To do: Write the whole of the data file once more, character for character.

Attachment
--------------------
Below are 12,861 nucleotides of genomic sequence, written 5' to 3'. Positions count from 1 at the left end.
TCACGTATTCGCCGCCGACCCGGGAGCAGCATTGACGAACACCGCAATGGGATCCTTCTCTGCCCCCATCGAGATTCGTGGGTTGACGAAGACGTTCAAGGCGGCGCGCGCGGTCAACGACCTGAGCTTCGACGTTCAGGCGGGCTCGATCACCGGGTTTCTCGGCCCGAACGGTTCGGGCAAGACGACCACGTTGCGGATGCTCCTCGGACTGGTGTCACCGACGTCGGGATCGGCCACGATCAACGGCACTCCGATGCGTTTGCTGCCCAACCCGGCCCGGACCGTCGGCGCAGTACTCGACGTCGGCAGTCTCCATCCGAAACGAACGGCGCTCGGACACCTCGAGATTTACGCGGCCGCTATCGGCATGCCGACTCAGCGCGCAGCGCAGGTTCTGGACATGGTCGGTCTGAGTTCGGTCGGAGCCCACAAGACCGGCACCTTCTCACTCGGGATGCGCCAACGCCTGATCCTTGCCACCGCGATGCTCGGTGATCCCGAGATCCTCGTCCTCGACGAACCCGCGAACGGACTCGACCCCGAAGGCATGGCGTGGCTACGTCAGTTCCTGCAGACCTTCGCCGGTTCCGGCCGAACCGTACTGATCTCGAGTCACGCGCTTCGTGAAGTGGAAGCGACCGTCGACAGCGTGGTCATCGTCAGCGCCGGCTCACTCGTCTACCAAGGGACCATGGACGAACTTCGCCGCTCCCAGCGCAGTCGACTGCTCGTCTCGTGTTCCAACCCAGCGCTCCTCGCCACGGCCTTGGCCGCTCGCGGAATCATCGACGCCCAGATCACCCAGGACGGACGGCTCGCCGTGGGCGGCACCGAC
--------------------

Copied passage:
Below are 12,861 nucleotides of genomic sequence, written 5' to 3'. Positions count from 1 at the left end.
TCACGTATTCGCCGCCGACCCGGGAGCAGCATTGACGAACACCGCAATGGGATCCTTCTCTGCCCCCATCGAGATTCGTGGGTTGACGAAGACGTTCAAGGCGGCGCGCGCGGTCAACGACCTGAGCTTCGACGTTCAGGCGGGCTCGATCACCGGGTTTCTCGGCCCGAACGGTTCGGGCAAGACGACCACGTTGCGGATGCTCCTCGGACTGGTGTCACCGACGTCGGGATCGGCCACGATCAACGGCACTCCGATGCGTTTGCTGCCCAACCCGGCCCGGACCGTCGGCGCAGTACTCGACGTCGGCAGTCTCCATCCGAAACGAACGGCGCTCGGACACCTCGAGATTTACGCGGCCGCTATCGGCATGCCGACTCAGCGCGCAGCGCAGGTTCTGGACATGGTCGGTCTGAGTTCGGTCGGAGCCCACAAGACCGGCACCTTCTCACTCGGGATGCGCCAACGCCTGATCCTTGCCACCGCGATGCTCGGTGATCCCGAGATCCTCGTCCTCGACGAACCCGCGAACGGACTCGACCCCGAAGGCATGGCGTGGCTACGTCAGTTCCTGCAGACCTTCGCCGGTTCCGGCCGAACCGTACTGATCTCGAGTCACGCGCTTCGTGAAGTGGAAGCGACCGTCGACAGCGTGGTCATCGTCAGCGCCGGCTCACTCGTCTACCAAGGGACCATGGACGAACTTCGCCGCTCCCAGCGCAGTCGACTGCTCGTCTCGTGTTCCAACCCAGCGCTCCTCGCCACGGCCTTGGCCGCTCGCGGAATCATCGACGCCCAGATCACCCAGGACGGACGGCTCGCCGTGGGCGGCACCGAC